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BravoFoxtrot

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  1. FYI the Canadian O class submarines had SSE - as shown here. https://maritime.org/doc/oberon/weapons/part2.htm Under the pyrotechnics it mentions deep white and shallow white - which is what is written on the newer hand painted side. That would suggest that this was in use at the time of the O class but originally pre dates it i.e. 50's. I cannot yet find any mention of SSE in the A class boats such as the Alliance. The U boats first started bubble decoys in 42 and I cant see any mention of RN use until post war.
  2. I think this is a naval Submerged Signal Ejector control room display - from a submarine. The front has S.S.E.S. as well as Aft and Forward and a small window to show a rotating disc. Submerged Signal Ejectors were small torpedo type tubes fitted to submarines for evasion and safety identifcation etc. The discs are shown on the rear - which I think are the original paint and markings - showing Bubble Decoy, Grenades and Candles in differing colours/fuzes as well as drain down etc. On the inner side they appear to have been hand repainted for slightly differe
  3. David this post 1890 hubcap in the link suggests that they did replace their tooling for marking the hub caps. I also found that they had their own brass foundry section. Their catalogue from 1900 shows the extreme number of variations of vehicles they supplied ( excepting military) based upon needs and area styles - lot more complicated than a transit vs a Luton .. https://www.worthpoint.com/worthopedia/vintage-brass-horse-drawn-cart-dray-1475716967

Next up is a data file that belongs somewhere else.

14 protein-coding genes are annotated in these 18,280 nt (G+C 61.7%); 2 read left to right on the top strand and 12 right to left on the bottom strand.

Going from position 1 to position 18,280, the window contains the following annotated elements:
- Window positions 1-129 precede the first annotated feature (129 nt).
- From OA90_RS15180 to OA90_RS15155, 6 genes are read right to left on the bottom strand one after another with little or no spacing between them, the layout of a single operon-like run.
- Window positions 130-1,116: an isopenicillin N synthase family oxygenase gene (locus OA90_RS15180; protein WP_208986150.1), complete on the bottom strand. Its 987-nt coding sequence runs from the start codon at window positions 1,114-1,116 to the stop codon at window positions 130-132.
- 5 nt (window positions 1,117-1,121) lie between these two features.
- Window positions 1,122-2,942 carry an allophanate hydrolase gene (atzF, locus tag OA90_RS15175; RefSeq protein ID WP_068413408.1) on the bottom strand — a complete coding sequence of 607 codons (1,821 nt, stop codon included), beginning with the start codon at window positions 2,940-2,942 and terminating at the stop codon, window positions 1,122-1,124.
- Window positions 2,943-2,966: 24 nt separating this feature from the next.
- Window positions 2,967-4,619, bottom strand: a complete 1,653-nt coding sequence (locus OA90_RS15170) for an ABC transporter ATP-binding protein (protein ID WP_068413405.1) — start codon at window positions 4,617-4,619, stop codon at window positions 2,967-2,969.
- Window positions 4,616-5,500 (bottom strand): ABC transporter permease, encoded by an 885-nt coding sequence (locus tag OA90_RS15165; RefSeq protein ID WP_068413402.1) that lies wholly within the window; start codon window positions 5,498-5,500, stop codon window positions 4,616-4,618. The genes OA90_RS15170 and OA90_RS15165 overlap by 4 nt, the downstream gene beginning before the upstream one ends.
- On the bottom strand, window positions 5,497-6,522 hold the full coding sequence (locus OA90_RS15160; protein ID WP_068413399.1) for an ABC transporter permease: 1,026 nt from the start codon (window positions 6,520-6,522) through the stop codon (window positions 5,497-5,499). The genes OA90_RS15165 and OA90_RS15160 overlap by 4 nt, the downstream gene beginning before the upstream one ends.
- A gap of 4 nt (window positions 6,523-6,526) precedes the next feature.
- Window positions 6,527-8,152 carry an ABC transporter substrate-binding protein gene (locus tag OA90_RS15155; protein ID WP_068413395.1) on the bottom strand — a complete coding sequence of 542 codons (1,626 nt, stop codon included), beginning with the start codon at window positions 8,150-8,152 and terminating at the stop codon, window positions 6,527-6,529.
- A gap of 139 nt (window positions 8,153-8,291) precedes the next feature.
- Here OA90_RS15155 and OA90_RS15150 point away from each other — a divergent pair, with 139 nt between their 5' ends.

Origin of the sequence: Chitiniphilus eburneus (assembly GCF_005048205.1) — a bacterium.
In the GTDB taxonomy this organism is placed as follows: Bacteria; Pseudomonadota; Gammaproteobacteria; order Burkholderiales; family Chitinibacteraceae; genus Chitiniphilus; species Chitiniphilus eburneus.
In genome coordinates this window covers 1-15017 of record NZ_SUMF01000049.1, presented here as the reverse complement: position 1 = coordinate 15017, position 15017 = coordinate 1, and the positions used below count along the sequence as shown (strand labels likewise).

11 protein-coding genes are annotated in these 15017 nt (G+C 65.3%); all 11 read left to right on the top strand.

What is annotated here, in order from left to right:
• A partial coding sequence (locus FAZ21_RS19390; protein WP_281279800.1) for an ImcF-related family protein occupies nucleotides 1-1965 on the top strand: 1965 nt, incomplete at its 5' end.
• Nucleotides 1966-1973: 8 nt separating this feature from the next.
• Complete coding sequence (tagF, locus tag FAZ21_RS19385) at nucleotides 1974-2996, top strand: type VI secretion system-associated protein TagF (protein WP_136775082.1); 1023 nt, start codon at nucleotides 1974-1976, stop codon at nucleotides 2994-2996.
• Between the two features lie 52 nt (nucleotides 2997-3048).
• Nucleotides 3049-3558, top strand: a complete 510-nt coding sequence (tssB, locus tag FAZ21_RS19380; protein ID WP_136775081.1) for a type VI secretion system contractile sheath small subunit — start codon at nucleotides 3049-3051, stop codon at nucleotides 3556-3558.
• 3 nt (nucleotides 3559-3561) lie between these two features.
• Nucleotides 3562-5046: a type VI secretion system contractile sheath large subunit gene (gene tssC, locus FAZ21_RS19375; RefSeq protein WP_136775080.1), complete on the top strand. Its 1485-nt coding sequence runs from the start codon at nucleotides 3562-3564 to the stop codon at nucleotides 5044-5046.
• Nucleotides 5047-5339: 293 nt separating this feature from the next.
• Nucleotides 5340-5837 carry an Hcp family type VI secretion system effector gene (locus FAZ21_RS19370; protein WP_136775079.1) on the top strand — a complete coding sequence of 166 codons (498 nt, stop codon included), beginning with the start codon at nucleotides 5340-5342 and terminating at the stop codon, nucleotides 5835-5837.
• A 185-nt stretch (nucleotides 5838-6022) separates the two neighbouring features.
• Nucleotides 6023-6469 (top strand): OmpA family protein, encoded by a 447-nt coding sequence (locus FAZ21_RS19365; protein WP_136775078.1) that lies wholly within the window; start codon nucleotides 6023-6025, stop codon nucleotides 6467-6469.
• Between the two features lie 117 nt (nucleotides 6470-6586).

4. Thank you Sir. I did wonder if the broad arrows were original to the hub cap from the start if it was a pre 1890 manufactured military cart and the 1915 is a reference number and nothing to do with date. I will have a look at the Great War forum.
  5. I picked this item up an auction a few weeks ago. It assumed it to be a brass wheel cap from a WW1 cart. There was some very old grungy grease on the inside so definitely used. What I had not realised is that the Bristol Wagon Works company changed its name in 1889 to the Bristol Wagon and Carriage company. Which would predate this to pre 1889. The 1915 stamp and crows foot are either a wartime mark when the cart was impressed or less likely given the grease etc a later affectation. Looking through the shire book it mentions that the GS wagon Mk V11 was made by the Bristol
  6. does anyone recognize this large screwdriver. it is like a brace with a rotating head. It came from Normandy. The top is aluminium and the shaft steel. Marked with 3P and 1M 357. It looks similar to an aircraft armourers cleaning rod but as a screwdriver.
  7. I acquired a box of parts found on a WW2 USAAF base - mainly B17 parts. But also had these two parts: WICO P4649A assembly Lobe pump with parts parked T-10454 ; T-10455 etc. Are they truck related or both from the airfield sewage system. Any use to anyone ? There was also a relic Jeep panel lights pull switch. Thanks Brian
  8. I have found that Ward La France wreckers have the exact same wording on two separate plates as on the Engine speed and warning buzzer combined plate shown above.
  9. I don't think so - the others are used the Weasel and the Bantam are modern repros
  10. Thank you Gordon. It was an eclectic mix of plates and also included two repro plates (Weasel and Bantam trailer). So they could come from anything. The Sherman plates were for a Chrysler built 105mm and Pressed Steel Car Co 76mm plus a 76mm dimension plate. N.B. they came from Switzerland.
  11. Ok first post here looking for help I purchased a couple of Sherman tank dataplates a few weeks ago and they came with some US truck plates. 1. A Fargo Trucks model FXK678 data plate 2. An REO 7 1/2 ton 6x6 tractor truck USAAF Model 29XS data plate ( this was the USAAF fuel tanker) Plus three separate instruction plates for: 1. To dilute crankcase oil with gasoline plate 2. Transmission gear positions /transfer case/truck brake plate 3. an RPM and loss of air brake plate Can any one confirm if these are from either the REO or the Fargo t
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